Will Microsoft's Xbox 360 kick the Apple TV out of your living room?
Redmond (WA) - Apple TV could be in big trouble when Microsoft unveils its new Xbox LIVE service in six weeks - with a revamped UI and a much broader focus on Hollywood. The software maker is betting on entertainment content in an effort to push Xbox 360 sales. And it seems that the Xbox 360 is the currently best-positioned gadget to become an all purpose gaming and entertainment platform for the living room.
Microsoft announced an improved Xbox Live service described as a "transformation in home entertainment" at yesterday's Tokyo Game Show 2008. John Schappert, corporate vice president of Xbox LIVE, Services and Software said the updated service will include more social networking options and a broader focus on all forms of entertainment, not just games. The service is scheduled to go live on November 19 in 26 countries and 11 languages. "When the New Xbox Experience launches in just six weeks, we will be inviting the whole world to play," Schappert said.
At first sight, the makeover delivers a cleaner and more attractive UI with easier navigation features. The dreaded blades (sections stacked on top of each other) are gone, paving the way for the first-gen Apple TV-like interface where sections spread out and stretch into the distance, zooming into position as you navigate through them. Besides cosmetic changes, a vast content library and new end-user features are also in the works - like animated avatars with customization options to allow gamers to create their online representation throughout various parts of the service, such as chat and party. Gamers can change many details such as hair, clothing, accessories, opening the door for a new Xbox achievements system that will award players with avatar content.
Another new feature: Virtual parties with up to eight people can play games together, voice chat or instant message even during gameplay, share photos in real time (a paid Gold membership is required), view each other's profiles and show what they are playing. Gamers can even communicate if they are not playing the same game. Another addition is the Community Games feature, basically a repository for games created by fans using Microsoft's XNA Studio development software.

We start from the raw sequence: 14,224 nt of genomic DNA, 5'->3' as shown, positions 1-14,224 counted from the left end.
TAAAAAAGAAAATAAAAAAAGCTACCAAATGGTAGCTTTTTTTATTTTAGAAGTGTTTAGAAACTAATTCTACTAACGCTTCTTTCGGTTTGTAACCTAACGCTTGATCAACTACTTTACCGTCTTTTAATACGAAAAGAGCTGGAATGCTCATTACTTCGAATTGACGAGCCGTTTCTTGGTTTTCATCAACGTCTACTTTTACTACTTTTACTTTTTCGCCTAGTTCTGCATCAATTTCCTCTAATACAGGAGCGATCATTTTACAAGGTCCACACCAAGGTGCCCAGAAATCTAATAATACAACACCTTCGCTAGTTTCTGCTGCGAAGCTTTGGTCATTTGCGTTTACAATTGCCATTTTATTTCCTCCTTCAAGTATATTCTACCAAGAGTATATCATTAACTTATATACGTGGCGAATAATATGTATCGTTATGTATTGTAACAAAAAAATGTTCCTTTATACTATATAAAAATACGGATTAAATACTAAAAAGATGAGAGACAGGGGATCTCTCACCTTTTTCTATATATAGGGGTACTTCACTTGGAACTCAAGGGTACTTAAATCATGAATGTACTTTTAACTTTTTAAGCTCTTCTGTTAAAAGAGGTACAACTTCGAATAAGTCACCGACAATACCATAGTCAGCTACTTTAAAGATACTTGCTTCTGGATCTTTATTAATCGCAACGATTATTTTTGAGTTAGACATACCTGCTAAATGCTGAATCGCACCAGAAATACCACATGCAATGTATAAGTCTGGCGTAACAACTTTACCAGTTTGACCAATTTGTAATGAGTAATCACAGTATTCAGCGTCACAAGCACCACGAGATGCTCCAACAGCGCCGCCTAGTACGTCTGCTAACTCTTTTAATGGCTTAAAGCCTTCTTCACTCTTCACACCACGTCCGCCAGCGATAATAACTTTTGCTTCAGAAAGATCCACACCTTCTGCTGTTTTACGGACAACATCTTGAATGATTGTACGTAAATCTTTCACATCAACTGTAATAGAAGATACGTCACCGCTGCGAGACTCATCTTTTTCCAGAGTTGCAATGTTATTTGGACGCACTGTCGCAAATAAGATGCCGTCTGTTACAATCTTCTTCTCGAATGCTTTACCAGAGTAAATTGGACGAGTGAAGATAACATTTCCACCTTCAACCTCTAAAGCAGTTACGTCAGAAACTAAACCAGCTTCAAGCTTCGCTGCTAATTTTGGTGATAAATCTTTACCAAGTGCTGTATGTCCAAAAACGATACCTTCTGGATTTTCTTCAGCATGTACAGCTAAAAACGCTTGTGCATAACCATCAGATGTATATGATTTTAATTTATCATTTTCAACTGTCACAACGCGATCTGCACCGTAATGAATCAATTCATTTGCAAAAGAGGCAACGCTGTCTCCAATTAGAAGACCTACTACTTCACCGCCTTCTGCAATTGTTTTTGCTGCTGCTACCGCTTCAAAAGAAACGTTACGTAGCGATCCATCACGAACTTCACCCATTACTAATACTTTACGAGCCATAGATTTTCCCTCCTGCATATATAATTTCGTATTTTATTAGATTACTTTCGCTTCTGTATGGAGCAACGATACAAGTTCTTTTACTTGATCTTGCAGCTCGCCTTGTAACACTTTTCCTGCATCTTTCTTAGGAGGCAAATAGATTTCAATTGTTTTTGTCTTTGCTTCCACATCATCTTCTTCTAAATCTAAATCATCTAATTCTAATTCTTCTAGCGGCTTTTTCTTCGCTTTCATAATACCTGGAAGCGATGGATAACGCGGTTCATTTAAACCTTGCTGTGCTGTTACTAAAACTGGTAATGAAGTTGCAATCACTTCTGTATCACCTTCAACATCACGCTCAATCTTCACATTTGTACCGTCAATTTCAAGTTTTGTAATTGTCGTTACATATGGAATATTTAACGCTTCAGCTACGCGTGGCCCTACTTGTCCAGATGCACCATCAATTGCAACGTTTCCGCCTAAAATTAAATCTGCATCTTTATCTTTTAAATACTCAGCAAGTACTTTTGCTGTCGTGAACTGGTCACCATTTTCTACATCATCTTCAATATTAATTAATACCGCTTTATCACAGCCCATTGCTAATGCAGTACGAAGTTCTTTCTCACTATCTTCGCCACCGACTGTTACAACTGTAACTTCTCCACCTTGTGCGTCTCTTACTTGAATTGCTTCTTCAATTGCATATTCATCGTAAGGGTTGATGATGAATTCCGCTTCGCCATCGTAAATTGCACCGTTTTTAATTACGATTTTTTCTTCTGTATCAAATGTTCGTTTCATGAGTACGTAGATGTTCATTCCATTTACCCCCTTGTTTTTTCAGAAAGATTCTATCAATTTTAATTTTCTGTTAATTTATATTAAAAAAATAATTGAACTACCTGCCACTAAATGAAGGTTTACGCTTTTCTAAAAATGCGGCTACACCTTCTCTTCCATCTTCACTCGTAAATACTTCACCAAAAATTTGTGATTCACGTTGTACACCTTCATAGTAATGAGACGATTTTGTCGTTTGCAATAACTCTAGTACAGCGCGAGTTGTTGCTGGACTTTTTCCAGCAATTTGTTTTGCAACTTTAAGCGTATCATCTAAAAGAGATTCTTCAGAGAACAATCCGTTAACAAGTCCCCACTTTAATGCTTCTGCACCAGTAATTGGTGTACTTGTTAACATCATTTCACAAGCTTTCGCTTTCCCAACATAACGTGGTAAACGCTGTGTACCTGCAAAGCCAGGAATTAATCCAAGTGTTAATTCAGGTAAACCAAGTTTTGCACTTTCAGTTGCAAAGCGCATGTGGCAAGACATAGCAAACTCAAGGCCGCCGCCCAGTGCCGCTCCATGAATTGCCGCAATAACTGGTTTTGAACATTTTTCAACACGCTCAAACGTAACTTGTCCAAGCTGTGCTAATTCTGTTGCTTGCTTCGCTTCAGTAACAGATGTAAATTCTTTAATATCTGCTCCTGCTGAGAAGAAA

The strongest selling point appears to be more entertainment content and system software that turns Xbox into a set-top box more than ever before. Microsoft said it aims to "put more games and entertainment at [gamers’] fingertips than any other device connected to the TV," hinting at other conmsoles such as the PS3, Nintendo Wii and Apple TV.
Microsoft is going to great lengths to transform Xbox 360 into Apple TV-killer. If Microsoft will be able to build its content library, the Xbox 360 and its reduced price points could give Apple TV a run for its money. Gamers can choose between three Xbox models - the entry-level $199 Xbox 360 Arcade (no HDD, 5 full arcade games included), the regular 60 GB Xbox 360 (HD, HDMI port) priced at $299 and the top-of-the-line Xbox 360 Elite (detachable 120 GB HDD, HDMI port with cable, black headset and wireless controller, black finish, one-month subscription to Xbox LIVE Gold) that will set you back $399. Apple TV comes in two flavors: A 40 GB version for $229 and a 160 GB version for $329. However, Apple TV has a huge drawback, at least in this version - it can't run games.
In terms of content, Microsoft is closing the gap between Xbox Live and the iTunes Store entertainment, even surpassing iTunes in some areas. For instance, console owners who purchase Xbox LIVE Gold and Netflix Unlimited subscriptions gain unlimited streaming to 15,000 movies and TV shows from Netflix (Netflix subscription required.) Xbox LIVE currently has 12 million members, although Microsoft refuses to divulge how many of them are paid accounts. Apple’s iTunes Store has 65 million active accounts.